Silence is a real fear for writers. Not silence as in the absence of sound, rather silence as an inability to hear what the imagination wants to bring into the world. For whatever reason, writers are egoists and need to leave imprints of thoughts and stories for people to find. Somehow there’s an instinctive sense for most of us that at least a smidgeon of what we are trying to provide readers is unique, at least partially interesting, and would never have come into the world had we not forced the issue.
Imaginations are funny things. When they work properly life has meaning and literally everything and anything is possible. It’s a great feeling to be in flow with words and filled with the life force one feels being creative with versions of new meaning. But when imaginations are spent, or for whatever reason the gears of thought can’t turn, it only takes a few days of silence and a sense of emptiness before we either feel pointless and inconsequential or, worse, forget that wonderful feeling of surprise and connectedness that is the creative mind at work.
I read about renegade writer Tillie Olsen’s battle to find time to work in a long essay by A.O. Scott in the NYTimes Book Review, March 28, 2021. Scott’s essay is part of “The Americans: Writers Who Show Us Who We Are” series. “Tillie Olsen Captured the Toll of Women’s Labor — on Their Lives and Art” is the 4th in the collection. Tillie Olsen is an unheralded early feminist writer who cut her early teeth on fiction during the Great Depression. No matter how pioneering she was, Tillie didn’t have the chance to write much at all in her formative adult years. She was too busy raising a family, working, and organizing American workers (along, I presume, with her husband Jack, a printer and union organizer). Scott writes: “Olsen’s career is built on sifting and weighing the forces that conspire to prevent writing from happening.”
The beginning of his essay notes that Olsen’s career as an artist was defined first by a singular collection of a few stories along with a novella in Tell Me a Riddle. To Scott’s mind, that single book was enough to make her notable and worthy of consideration, although Olsen did indeed publish a good deal more — both literary and journalistic work. In particular, Scott points to the first story in her collection that included Riddle, “I Stand Here Ironing,” which showed up in Best American Short Stories of 1957.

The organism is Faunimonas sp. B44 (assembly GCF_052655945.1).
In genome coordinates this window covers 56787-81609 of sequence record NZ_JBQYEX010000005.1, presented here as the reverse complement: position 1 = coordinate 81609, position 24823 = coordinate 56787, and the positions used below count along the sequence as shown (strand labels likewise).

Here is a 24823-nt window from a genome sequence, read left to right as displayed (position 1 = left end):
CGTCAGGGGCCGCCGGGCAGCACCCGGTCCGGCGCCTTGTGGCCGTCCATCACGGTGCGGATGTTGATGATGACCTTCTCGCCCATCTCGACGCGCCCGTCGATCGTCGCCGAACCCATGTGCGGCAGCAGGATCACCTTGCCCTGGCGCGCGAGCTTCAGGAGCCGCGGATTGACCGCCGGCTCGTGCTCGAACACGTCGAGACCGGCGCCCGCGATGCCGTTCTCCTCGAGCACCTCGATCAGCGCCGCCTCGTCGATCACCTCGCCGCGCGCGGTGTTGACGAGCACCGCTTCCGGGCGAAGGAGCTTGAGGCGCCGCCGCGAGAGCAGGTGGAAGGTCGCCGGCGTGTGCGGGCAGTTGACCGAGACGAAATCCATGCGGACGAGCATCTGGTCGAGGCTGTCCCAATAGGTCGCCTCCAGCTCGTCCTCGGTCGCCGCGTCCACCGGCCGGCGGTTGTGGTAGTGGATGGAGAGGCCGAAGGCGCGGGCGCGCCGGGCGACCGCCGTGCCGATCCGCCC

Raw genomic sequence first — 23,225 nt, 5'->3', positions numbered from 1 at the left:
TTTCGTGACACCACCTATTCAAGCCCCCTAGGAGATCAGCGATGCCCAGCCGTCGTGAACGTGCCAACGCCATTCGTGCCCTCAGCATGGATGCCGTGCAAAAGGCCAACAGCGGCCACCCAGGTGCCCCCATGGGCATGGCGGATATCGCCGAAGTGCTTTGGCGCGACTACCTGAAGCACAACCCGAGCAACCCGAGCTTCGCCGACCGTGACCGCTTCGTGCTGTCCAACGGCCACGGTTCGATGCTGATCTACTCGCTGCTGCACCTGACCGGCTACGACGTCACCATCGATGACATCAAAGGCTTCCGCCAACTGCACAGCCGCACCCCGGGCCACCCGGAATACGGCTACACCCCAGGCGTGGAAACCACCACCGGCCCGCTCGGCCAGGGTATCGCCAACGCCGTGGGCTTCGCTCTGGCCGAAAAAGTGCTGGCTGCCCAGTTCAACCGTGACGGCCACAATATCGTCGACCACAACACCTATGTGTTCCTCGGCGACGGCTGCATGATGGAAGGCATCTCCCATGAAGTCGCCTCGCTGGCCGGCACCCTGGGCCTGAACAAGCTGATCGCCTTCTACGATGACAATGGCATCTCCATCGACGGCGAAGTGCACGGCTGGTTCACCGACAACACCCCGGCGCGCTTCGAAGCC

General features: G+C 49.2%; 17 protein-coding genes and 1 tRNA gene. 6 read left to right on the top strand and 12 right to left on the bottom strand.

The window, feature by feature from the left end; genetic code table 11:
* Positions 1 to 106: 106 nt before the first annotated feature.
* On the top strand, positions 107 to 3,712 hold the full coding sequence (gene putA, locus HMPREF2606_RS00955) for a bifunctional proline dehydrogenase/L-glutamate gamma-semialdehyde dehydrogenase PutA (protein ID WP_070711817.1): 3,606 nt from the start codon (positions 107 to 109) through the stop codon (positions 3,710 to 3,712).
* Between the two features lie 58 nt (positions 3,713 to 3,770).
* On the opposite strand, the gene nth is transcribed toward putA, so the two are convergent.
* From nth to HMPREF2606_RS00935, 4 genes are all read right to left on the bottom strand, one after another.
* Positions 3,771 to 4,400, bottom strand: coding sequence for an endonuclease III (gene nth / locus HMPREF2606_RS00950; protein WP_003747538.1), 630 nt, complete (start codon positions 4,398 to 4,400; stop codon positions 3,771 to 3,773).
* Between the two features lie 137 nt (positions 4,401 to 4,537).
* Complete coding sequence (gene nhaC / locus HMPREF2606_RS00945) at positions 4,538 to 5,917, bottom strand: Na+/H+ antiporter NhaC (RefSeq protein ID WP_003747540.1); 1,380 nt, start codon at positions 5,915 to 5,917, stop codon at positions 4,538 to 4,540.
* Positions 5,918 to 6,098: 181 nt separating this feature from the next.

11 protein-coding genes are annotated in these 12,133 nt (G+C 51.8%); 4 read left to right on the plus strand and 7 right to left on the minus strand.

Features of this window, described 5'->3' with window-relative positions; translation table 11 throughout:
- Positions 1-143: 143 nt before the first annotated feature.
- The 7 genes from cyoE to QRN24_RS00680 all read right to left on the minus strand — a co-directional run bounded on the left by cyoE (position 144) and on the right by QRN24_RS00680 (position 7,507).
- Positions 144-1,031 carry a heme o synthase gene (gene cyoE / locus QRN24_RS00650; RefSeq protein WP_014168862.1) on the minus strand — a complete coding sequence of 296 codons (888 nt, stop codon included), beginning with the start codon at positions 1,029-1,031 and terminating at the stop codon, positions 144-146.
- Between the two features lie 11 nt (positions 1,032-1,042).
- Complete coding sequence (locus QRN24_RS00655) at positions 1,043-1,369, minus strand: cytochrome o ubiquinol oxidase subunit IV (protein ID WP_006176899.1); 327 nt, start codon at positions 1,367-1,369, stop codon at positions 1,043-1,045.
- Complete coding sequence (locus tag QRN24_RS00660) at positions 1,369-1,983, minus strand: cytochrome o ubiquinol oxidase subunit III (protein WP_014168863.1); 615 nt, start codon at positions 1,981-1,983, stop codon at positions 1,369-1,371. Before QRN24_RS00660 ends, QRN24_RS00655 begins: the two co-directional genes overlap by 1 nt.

In the end, Olsen had a fairly extended life as a writer of note, but she battled through quite a lot to get there. According to Scott, some of her pieces bring up the struggle of pushing through exhaustion and alienation, putting up with feeling marginalized, living with being unheard, and wondering if you have a gift at all or talent, or are just kidding yourself. In her non-fiction book, Silences, published when she was in her mid-60s, she wrote:
Literary history and the present are dark with silences … I have had special need to learn all I could of this over the years, myself so nearly remaining mute and having to let writing die over and over again in me … the unnatural thwarting of what struggles to come into being, but cannot.Tillie Olsen
Perhaps as a male in America some may feel I don’t have the right to wax poetic about my own desire to write and overcome that “unnatural thwarting.” I don’t know about that, though. My “best years” were focused on working for money as a consultant, planner, and analyst. I was a stay-at-home dad while I did all of that consulting, raising three boys, trying to be a good husband, pushing through being tired all the time, defeated by my own limitations, sometimes feeling dissatisfied with much of my professional life because I didn’t have time to be creative. You drink a lot of alcohol when you feel unnaturally thwarted. And yet, of course, the real world does not cease. It always wants more noise and motion, and seems to need its myriad twisted versions of pornography on every level of human existence all the time.